For those whose families are affected by Alzheimer’s disease, new drugs to treat it can’t come soon enough—and they won’t, says MIT economist Andrew Lo, unless drug development strategies change. Testing drugs for Alzheimer’s is more time-consuming and complicated than for many diseases, and the research tends to focus on a single avenue of exploration; Lo extrapolates that current rates of discovery place the next big breakthrough sometime around the year 2274 [sic].
Last week in the journal Science Translational Medicine, Lo (with co-authors Carole Ho of the biotechnology firm Genentech, Jayna Cummings of MIT Sloan School of Management, and Kenneth Kosik of the University of California at Santa Barbara) proposed a radical model: a $38.4 billion injection of public and private money into a “portfolio” of 64 parallel research approaches.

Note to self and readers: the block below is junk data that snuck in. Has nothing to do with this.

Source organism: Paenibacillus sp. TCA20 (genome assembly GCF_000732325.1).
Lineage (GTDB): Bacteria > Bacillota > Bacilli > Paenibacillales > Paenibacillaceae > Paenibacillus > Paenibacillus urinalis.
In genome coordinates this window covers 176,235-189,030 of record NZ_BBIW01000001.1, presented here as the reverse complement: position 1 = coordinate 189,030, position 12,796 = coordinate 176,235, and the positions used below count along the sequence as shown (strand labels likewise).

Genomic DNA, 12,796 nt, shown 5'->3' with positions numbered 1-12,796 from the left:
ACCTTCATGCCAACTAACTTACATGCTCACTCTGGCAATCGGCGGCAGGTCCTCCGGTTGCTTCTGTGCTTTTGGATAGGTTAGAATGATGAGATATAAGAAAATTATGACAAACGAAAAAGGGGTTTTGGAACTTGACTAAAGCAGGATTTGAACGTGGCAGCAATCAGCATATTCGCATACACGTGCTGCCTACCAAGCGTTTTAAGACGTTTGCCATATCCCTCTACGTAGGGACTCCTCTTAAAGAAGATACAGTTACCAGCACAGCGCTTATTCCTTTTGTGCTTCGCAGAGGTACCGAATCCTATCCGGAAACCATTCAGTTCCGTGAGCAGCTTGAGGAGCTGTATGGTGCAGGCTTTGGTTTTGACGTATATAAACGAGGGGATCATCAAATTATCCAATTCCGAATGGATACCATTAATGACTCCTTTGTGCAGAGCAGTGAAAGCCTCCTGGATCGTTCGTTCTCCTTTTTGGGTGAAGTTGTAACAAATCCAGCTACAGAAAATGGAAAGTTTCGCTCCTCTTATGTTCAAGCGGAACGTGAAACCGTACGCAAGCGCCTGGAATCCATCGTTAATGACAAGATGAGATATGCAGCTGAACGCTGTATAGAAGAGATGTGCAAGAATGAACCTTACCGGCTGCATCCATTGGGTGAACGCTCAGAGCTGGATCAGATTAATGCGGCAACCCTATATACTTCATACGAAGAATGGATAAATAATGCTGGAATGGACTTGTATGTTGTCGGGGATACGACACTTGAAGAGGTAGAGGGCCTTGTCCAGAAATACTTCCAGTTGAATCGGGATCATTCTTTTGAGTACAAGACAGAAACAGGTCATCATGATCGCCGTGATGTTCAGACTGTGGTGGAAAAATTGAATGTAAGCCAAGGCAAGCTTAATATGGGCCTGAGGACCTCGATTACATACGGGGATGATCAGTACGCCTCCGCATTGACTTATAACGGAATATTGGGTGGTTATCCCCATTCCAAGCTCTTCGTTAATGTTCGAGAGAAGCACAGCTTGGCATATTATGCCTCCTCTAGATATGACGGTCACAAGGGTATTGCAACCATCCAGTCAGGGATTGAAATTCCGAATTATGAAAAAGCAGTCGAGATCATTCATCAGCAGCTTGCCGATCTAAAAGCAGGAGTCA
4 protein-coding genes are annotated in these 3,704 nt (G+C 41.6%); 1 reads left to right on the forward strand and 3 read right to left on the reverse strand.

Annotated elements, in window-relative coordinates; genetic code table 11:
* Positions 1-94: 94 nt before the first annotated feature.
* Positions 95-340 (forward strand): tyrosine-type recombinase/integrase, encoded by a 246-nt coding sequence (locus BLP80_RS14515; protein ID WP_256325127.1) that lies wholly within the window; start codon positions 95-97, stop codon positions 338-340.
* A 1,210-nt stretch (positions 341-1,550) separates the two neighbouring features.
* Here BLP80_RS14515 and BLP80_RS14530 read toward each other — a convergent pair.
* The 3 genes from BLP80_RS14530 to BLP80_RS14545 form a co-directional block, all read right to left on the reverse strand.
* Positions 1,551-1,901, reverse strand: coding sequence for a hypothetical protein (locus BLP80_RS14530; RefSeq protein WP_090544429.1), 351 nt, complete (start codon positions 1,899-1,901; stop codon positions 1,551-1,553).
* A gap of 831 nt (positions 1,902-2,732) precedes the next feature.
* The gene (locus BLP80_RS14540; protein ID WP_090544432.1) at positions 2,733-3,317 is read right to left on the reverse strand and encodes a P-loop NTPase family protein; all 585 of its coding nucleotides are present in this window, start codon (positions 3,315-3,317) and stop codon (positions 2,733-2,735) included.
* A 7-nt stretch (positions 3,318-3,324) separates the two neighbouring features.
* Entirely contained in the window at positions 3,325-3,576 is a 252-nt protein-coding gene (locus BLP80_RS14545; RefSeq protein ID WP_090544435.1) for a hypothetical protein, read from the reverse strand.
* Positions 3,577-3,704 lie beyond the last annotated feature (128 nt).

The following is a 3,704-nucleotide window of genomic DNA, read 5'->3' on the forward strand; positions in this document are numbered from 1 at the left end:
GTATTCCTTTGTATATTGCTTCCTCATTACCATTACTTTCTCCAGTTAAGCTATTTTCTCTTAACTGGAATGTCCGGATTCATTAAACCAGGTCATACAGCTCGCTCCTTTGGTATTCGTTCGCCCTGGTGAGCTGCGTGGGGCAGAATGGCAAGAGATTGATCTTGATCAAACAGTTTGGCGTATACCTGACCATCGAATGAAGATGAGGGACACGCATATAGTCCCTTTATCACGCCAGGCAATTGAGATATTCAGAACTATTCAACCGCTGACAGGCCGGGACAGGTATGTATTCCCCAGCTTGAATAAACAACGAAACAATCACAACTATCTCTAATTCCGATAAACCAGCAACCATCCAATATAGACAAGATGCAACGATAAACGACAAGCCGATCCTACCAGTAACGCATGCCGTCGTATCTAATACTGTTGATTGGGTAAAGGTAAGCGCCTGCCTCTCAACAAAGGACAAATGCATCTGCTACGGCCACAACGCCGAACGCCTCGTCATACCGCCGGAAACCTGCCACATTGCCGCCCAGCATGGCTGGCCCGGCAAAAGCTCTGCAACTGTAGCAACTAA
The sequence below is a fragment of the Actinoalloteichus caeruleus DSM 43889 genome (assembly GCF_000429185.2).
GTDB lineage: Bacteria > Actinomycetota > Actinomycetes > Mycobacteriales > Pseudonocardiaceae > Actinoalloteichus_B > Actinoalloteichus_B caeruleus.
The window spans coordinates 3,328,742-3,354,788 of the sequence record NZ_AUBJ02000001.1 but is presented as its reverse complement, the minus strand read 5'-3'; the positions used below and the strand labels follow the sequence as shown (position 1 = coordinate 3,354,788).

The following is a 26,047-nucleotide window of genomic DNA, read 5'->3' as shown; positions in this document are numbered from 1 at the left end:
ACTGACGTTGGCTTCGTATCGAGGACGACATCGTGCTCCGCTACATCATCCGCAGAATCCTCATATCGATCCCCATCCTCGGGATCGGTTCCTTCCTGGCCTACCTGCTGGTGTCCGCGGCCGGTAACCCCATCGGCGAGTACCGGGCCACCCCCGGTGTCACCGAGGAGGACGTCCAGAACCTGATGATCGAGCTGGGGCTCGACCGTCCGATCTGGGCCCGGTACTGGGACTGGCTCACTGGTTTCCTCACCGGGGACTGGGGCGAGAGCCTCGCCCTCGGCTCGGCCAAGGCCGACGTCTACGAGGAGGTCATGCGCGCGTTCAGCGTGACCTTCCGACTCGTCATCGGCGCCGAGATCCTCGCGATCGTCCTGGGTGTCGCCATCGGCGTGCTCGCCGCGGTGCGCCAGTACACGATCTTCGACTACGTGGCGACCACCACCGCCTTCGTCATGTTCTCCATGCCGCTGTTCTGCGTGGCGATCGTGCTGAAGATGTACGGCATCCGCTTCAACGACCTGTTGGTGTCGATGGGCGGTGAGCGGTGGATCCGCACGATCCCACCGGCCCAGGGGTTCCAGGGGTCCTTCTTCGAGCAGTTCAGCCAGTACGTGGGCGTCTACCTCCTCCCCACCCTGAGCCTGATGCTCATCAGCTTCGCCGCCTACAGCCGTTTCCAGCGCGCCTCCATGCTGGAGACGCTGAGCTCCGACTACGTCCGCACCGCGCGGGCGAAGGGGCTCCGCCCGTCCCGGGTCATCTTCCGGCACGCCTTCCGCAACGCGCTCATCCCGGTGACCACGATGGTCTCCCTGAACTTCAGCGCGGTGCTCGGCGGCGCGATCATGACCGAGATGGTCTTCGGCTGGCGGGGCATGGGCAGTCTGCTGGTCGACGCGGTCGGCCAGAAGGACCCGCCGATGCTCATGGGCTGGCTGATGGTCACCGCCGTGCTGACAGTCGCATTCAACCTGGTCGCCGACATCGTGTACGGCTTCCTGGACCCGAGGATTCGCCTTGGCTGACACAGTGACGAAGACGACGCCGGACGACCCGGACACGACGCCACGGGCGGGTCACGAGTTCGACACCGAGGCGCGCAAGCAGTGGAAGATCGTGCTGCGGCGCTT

The Charles E. and Susan T. Harris Professor of Finance at MIT Sloan, and director of the Institute’s Laboratory for Financial Engineering, Lo is familiar with cost-benefit analysis. But as he put it in an MIT News interview: “Can we afford it? I think a more pressing question is, ‘Can we afford not to do something about this now?'”
Read more from the Boston Globe.
Learn how Lo also proposes to leverage the tools of finance to cure cancer.
And see why Lo made the list of TIME Magazine’s 100 Most Influential People of 2012.